D: Yes.

M: That was common then also?

D: It wasn't very common. Drug salesmen didn't during the first part of
the thirties. They weren't very many drug salesmen coming around.

M: That is prosperity improved?

D: That and the drugs that they were selling because the druggists themselves
here would make up most of the drugs. If they had malaria, the drugs
that you had weren't many then. Quinine for malaria, and the rest of them
were more of less cough medicines and tonics and that was about it.

M: You mentioned malaria. I've talked to some people who recall malaria in
the thirties and others that feel it was at an earlier time. Were there
epidemics of malaria during the thirties here?

D: Oh yes, quite a few people died from malaria. I can remember autopsying
a couple of people that died of what they called black water fever. That
was malaria.

M: Was it just from open areas of water that bred mosquitoes?

D: Mosquitoes? Yes.

M: The person would come in and see you in the office and receive the treat-

D: Yes. You would try to make the diagnosis by the blood smear. You could
see the malarial organisms in the blood smear. But a lot of people
treated them with quinine anyway, whether we found the parasite or not.

M: Were there other epidemics during the thirties besides malaria?

D: Yellow fever went way back before that.

M: Did many people suffer from malnutrition or rickets because of the De-

D: I think they suffered from rickets and scurvy because of ignorance, as well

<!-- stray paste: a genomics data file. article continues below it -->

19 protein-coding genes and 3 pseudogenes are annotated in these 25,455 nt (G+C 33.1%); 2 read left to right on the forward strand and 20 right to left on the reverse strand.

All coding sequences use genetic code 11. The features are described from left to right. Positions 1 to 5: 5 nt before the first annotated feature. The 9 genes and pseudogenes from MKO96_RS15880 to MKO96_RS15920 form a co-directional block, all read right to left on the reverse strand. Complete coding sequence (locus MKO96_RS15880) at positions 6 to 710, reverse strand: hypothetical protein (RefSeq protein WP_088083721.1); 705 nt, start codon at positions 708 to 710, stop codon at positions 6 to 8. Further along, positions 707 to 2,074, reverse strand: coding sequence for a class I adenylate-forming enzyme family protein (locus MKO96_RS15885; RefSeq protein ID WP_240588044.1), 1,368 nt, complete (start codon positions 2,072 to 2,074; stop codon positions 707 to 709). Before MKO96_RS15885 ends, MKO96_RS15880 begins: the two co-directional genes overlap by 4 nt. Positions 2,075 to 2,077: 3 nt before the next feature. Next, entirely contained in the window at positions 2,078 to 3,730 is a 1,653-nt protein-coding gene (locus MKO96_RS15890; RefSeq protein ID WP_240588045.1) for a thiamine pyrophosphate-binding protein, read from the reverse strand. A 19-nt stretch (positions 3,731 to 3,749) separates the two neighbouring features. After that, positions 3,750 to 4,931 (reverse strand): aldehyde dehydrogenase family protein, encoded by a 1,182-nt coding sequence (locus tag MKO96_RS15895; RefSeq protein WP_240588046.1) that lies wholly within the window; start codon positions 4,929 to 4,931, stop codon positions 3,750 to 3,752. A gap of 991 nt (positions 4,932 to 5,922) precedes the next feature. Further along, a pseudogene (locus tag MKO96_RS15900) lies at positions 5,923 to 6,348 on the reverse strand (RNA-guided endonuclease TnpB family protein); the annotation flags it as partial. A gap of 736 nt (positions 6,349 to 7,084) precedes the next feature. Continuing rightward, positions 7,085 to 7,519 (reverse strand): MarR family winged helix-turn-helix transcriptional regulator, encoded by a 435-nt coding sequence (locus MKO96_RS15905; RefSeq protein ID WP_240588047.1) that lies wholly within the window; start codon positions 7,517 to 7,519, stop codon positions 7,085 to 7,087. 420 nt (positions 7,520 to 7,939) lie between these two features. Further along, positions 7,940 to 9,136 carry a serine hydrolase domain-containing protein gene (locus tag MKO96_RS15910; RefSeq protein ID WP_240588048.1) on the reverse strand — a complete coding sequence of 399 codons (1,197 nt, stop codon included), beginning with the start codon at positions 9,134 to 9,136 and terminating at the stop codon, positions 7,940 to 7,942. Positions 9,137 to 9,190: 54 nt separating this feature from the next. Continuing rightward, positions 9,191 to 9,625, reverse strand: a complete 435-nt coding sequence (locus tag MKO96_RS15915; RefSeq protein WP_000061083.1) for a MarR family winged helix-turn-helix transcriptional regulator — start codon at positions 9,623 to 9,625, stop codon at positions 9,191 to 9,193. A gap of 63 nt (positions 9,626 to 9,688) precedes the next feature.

as the Depression.

M: By that you mean not eating the right foods?

D: Well, not realizing that we had viosterol. They knew about viosterol
which is cod liver oil. Of course the sunshine down here in Florida
is the thing that kept a lot of them from having so much rickets. But
we never see any scurvy anymore. We never see rickets anymore either for
that matter. But I don't recall anything that we had any epidemics around
other than the flu. We have little epidemics of the flu now.

M: In the thirties did many people have home remedies? Did many people feel
that the type of cure given to them by their grandfather and grandmother
was perhaps better than going to a doctor? Do you remember any of those
home remedies?

D: Old Judge Davis up around Quincy used to be a very staunch advocate of
snake oil. I don't know where he got snake oil from but--and swamproot.
People used a lot of things for different things because the doctor or
somebody else would tell them, "Give it to them," and they were going to
get well anyway. Then when they gave it to them, and got well, why, they
thought it was the thing that made them well. There were a lot of differ-
ent things that people prescribed for different things. But they didn't
have very much scientific basis to them.

HD: Like mustard plasters.

M: Like what?

HD: Mustard plasters. They were bad. The colored folks especially used them.